I do not know if there is anyone in the world who would recognize the pathos in my late father’s shoes, with his eighty-plus years of weight and exertion worn into them, as art but the way this image pulls at my filial heartstrings tell me it is so. What a huge effort I made to overcome his fearful, elderly resistance to change and get him into the car so that I could take him to the podiatrist to be fitted for orthopedic shoes. And what huge happiness when he felt how comfortable those orthopedic shoes were. Then such sadness just half a year later, when he had an awful stroke and needed only one of his orthopedic shoes because he lost a leg at the nursing home. I still cry.
On a lighter note, my father always wore black or brown shoes, and even though I have every color footwear imaginable available to me, I am most comfortable with black or brown shoes. Do most people share this preference? If so, why? Is it because the earth is typically brown and we color our shoes to match the earth upon which we stand? Is it because for thousands of years our mode of transportation was horse, and in admiration and solidarity with magnificent horses we shoe ourselves in brown or black to match their hooves? To hear me play this thought game would have amused my father, and if I told it just right I would have gotten a very good laugh out of him.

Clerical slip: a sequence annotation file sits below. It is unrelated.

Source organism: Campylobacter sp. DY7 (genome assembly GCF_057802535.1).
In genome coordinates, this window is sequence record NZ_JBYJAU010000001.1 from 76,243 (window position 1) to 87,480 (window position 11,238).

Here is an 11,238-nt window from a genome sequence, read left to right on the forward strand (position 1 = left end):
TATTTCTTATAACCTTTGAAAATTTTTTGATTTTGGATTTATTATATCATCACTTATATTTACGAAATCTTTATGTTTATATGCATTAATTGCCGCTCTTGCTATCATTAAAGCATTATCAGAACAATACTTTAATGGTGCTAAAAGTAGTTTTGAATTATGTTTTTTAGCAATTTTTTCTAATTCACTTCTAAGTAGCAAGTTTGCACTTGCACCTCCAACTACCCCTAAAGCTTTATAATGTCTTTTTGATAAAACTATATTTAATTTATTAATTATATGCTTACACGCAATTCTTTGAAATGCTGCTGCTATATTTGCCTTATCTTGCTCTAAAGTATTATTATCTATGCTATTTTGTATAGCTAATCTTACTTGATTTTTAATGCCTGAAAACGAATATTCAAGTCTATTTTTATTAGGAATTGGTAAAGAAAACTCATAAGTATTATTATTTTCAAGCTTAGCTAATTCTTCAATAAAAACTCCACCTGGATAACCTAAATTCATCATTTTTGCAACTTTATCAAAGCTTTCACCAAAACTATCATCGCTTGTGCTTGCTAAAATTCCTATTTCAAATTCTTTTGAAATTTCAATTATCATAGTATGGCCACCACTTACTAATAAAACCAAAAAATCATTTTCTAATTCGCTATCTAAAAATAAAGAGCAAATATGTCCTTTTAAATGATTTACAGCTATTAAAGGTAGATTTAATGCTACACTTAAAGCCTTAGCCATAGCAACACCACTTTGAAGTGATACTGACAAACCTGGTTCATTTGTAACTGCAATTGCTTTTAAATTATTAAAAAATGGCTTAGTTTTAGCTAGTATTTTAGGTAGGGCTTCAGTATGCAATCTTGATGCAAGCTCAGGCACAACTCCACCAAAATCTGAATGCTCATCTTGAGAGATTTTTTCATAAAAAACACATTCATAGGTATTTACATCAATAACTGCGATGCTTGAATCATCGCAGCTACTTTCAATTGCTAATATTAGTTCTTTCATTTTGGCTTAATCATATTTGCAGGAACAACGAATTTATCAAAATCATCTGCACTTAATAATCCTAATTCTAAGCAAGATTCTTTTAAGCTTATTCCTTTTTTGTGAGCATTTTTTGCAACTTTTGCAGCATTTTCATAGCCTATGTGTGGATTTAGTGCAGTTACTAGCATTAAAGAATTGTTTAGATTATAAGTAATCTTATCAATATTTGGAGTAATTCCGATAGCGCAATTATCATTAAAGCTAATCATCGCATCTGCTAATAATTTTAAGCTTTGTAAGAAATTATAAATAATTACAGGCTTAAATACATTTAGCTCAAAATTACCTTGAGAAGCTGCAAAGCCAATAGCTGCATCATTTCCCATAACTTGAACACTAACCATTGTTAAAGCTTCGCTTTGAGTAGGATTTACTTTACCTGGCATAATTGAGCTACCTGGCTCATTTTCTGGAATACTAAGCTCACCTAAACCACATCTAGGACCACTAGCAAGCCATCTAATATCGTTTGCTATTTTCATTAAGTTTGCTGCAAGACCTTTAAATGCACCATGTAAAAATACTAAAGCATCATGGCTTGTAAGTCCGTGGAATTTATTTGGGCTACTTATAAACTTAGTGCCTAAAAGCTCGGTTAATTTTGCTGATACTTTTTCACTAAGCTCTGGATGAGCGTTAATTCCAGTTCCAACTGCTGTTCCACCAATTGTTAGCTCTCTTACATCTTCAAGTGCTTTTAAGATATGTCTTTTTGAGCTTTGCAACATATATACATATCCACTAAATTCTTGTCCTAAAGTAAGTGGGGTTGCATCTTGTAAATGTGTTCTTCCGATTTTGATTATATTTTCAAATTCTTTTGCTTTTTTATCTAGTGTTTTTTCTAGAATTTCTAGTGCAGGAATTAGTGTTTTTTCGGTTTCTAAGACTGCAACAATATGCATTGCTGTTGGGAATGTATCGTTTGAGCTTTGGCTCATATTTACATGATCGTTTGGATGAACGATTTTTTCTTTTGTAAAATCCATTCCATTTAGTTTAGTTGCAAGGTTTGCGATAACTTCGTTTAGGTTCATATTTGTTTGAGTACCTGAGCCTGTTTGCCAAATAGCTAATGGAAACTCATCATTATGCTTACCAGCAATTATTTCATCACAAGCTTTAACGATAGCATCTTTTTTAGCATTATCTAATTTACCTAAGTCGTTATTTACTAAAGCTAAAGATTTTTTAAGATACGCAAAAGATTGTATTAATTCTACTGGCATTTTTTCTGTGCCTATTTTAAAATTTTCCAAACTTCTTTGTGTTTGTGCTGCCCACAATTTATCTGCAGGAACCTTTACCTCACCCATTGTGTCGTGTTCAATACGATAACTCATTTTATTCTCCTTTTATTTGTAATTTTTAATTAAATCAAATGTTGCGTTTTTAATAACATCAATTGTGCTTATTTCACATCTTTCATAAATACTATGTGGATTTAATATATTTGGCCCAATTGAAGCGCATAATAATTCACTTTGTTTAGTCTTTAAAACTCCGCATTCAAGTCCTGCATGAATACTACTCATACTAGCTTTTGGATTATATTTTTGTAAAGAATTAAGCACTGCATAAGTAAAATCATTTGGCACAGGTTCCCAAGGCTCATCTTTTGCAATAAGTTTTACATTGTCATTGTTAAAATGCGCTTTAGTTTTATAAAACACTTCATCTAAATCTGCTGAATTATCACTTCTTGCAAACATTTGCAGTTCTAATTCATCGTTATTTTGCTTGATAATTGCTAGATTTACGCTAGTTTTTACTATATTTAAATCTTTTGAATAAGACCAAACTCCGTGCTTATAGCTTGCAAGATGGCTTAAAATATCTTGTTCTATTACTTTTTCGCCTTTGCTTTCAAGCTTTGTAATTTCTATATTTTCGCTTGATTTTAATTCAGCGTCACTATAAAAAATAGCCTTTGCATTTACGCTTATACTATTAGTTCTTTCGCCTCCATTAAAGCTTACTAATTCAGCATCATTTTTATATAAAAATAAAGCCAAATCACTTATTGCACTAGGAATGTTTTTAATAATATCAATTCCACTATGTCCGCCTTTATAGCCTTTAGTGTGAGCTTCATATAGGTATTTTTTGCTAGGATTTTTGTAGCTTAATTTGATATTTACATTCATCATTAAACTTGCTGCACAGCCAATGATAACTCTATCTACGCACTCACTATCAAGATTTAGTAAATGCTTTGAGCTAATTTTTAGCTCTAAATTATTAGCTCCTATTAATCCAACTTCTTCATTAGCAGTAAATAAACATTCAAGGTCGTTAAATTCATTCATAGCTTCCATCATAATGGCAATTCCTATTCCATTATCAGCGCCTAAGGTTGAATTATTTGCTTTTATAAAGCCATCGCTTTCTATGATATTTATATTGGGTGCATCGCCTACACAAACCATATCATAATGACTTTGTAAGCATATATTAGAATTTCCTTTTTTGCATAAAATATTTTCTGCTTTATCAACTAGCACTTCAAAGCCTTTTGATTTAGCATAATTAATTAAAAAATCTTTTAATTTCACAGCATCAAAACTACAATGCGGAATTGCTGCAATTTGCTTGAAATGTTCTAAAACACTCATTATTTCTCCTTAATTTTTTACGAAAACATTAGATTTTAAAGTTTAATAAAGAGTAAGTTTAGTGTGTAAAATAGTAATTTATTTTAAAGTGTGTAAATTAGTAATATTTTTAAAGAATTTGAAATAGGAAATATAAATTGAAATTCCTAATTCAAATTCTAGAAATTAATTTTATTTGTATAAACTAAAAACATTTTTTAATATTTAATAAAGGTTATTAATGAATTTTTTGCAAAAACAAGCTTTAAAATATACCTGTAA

Caption: My Father’s Age Was Worn Into His Shoes, by Annmarie Throckmorton 2012.
Until I replaced them with new orthopedic shoes!